MicroPower makes strides towards widespread adoption in perimeter security market

MicroPower Technologies, a Calif.-based provider of wireless, solar-powered surveillance solutions, announced on Wednesday that it has developed a new range-booster antenna that can be added to its Helios surveillance system to increase signal sensitivity by 16 times, thereby extending the distance between the hub and the hub antenna up to 200 feet and offering better performance for the user.

The addition of this range-booster antenna to their product portfolio is just the latest step in the evolution of MicroPower from being a conceptual technology that could only be used in a few niche applications to being a commercially viable product with mass market appeal across the industry.

Former Avigilon executive Dave Tynan, who recently joined MicroPower as vice president of global marketing and business development, credits the company’s senior leadership team and their attentiveness to the concerns of customers to the success they’ve had thus far.

“Many of the security and surveillance folks have pursued – I would call them relatively expensive options – to address perimeter protection and event management. With MicroPower’s unique solutions, they now have the opportunity to place an offering in the marketplace that re-imagines the ability to gather indisputable evidence in far-reaching and geographically dispersed perimeter and outdoor environments,” Tynan explained.

Tynan said that one of the company’s customers, American Airlines Center in Dallas, was able to justify the cost of deploying the Helios system in just two events. “I think one thing we have to do very soon is convey the value of the system to others who are under pressure to justify additional capital investments with quantitative return on investment,” he said.

Tynan said that MicroPower will soon begin holding monthly web conferences with industry leaders, which will help the company define its roadmap for future products and features, as well as ensure their agility in the marketplace.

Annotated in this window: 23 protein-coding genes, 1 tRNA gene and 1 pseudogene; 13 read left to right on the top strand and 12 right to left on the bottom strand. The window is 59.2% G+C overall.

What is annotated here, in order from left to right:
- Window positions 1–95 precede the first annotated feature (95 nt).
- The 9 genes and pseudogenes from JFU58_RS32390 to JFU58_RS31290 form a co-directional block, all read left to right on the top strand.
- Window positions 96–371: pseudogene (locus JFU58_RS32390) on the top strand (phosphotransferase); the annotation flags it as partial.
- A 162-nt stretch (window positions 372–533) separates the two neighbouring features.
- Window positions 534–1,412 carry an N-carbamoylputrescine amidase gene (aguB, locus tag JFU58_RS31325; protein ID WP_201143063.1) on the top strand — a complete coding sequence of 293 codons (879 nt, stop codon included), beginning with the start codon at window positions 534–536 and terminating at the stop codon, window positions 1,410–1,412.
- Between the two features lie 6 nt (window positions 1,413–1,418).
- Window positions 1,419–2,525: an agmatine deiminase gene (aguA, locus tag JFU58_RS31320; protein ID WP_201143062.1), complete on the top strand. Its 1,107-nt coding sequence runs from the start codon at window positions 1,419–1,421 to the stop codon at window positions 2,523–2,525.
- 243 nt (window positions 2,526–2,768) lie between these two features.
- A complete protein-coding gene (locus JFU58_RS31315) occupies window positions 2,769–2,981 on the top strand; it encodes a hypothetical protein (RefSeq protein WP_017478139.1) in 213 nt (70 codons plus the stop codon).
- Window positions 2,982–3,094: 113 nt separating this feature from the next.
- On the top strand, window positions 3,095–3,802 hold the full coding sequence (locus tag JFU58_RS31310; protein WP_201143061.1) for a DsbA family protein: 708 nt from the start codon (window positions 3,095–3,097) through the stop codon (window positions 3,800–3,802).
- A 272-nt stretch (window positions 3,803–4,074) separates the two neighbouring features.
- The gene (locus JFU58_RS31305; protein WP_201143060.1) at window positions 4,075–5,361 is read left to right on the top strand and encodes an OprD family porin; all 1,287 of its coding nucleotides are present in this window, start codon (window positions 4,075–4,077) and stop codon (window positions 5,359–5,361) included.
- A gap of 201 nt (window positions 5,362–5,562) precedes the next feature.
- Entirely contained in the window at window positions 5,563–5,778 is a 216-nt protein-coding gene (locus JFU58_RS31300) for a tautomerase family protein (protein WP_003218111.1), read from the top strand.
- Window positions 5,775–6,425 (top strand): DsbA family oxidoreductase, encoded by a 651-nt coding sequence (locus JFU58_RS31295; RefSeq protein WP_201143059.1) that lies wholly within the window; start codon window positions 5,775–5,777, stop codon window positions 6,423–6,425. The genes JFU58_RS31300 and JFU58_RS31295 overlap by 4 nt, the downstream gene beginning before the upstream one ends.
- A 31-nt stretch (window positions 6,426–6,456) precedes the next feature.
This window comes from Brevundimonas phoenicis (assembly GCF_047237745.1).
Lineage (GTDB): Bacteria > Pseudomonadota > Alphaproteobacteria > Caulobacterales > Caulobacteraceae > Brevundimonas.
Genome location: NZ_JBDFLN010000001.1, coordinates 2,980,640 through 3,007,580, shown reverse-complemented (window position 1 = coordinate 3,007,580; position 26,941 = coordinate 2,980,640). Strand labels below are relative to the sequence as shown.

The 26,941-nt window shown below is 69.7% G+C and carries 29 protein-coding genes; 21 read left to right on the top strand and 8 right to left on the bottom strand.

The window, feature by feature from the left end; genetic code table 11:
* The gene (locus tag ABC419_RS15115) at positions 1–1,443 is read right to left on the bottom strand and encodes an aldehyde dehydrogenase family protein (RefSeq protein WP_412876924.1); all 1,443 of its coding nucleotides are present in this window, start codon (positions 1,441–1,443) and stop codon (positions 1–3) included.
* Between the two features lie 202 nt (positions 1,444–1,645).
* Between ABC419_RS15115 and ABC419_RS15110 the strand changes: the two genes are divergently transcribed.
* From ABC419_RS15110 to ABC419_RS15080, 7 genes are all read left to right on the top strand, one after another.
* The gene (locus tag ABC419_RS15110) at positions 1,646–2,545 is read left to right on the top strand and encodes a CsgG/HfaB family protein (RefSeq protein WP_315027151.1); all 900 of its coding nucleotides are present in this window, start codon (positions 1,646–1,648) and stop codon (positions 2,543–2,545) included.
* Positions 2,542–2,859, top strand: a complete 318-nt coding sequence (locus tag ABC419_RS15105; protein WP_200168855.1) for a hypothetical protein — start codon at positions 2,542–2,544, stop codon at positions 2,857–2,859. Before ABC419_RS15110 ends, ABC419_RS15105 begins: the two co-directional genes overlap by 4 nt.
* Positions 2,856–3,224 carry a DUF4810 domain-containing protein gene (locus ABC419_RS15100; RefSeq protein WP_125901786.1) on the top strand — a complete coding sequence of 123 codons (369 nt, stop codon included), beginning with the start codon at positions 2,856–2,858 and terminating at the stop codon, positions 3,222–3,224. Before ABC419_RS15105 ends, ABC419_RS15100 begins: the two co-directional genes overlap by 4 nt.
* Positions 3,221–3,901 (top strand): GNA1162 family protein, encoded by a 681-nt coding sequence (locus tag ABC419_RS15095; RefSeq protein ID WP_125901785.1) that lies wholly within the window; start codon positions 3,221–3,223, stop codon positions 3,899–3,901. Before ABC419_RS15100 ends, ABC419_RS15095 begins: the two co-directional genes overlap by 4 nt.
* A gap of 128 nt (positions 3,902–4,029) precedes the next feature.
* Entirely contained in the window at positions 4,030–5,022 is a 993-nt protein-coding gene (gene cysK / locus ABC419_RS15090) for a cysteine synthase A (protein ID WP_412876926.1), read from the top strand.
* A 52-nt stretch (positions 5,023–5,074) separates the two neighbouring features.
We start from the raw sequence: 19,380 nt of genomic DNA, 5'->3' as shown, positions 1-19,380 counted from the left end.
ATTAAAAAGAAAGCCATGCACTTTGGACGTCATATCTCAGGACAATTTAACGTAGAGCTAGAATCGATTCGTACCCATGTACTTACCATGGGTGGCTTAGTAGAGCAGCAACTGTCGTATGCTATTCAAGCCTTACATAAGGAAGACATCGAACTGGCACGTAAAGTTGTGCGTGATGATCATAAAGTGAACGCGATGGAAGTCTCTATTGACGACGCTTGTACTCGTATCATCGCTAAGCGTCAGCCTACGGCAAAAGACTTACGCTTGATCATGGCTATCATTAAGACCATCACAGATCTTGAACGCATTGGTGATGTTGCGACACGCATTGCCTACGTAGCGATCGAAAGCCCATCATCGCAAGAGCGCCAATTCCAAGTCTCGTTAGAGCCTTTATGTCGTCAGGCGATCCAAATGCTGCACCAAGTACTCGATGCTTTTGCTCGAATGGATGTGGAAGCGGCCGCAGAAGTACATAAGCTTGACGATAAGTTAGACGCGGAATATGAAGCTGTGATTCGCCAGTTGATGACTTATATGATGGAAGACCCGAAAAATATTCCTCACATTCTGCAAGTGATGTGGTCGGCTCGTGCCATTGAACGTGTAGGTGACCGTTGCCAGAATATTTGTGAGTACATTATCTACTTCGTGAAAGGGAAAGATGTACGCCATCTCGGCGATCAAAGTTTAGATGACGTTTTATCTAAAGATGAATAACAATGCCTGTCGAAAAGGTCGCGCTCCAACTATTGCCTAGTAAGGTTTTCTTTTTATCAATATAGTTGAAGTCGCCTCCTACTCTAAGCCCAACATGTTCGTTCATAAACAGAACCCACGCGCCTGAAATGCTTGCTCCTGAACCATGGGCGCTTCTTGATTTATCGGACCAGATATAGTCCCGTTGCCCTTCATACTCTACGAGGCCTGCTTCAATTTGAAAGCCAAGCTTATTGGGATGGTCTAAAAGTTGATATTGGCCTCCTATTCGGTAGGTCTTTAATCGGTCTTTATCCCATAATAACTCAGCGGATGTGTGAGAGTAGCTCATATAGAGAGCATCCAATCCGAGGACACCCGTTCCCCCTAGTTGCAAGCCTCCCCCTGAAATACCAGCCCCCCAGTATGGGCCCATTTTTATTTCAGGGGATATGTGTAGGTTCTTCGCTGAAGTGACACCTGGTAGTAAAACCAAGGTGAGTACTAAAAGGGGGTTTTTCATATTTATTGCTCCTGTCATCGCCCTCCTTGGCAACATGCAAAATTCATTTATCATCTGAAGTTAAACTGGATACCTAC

“This voice of the customer forum is one that I’ve used in the past successfully and these forums and their efforts will drive and evolve the strategies and the path of the company. Moving forward, our products and solutions will be defined by the market need and I’m really excited about that. I think (CEO) Aaron (Tankersley) will facilitate that and he’s shown a great deal of excitement for it,” Tynan said.

Tynan believes that the future success of MicroPower will depend on how good of a job they do in helping to educate the industry about the benefits of the company’s technology.

“Because the Helios system can literally be an extension of any outdoor system, the expectation is that the solar-powered, wireless system will have a very broad application with legacy systems. In other words, our growth is really going to be subject to an education to the systems integrators and the users that their existing VMS and their existing hardware they have on site can be added to and expanded because the Helios system really is a ubiquitous offering that a systems integrator can use for their entire install base,” added Tynan. “Due to the system’s robust interoperability, it’s very easy to deploy. I think one of the challenges we’re going to have is again that paradigm shift of helping people understand that they can change the perspective of a surveillance camera and now they’ll have the ability to strap these cameras to anywhere in the perimeter; whether it’s on a facility, whether it’s on a pole, it can literally be on a palm tree if that’s what’s available to attach the cameras to.”

 When it comes to the market, in general, Tynan said that he continues to see an increase in the proliferation of surveillance cameras across vertical markets and a need to show ROI for those camera purchases , which bodes well for MicroPower.

“I see organizations beginning to recognize that the level of forensic evidence is improving dramatically or can be improved. The challenge is always the return on investment,” said Tynan. “In terms of a megatrend, I see and I hear about organizations that are adding a business element to their surveillance and security departments because corporations are beginning to set expectations that the surveillance and security department needs to be able to justify their own existence by way of adding to the bottom line of the corporation.”

 

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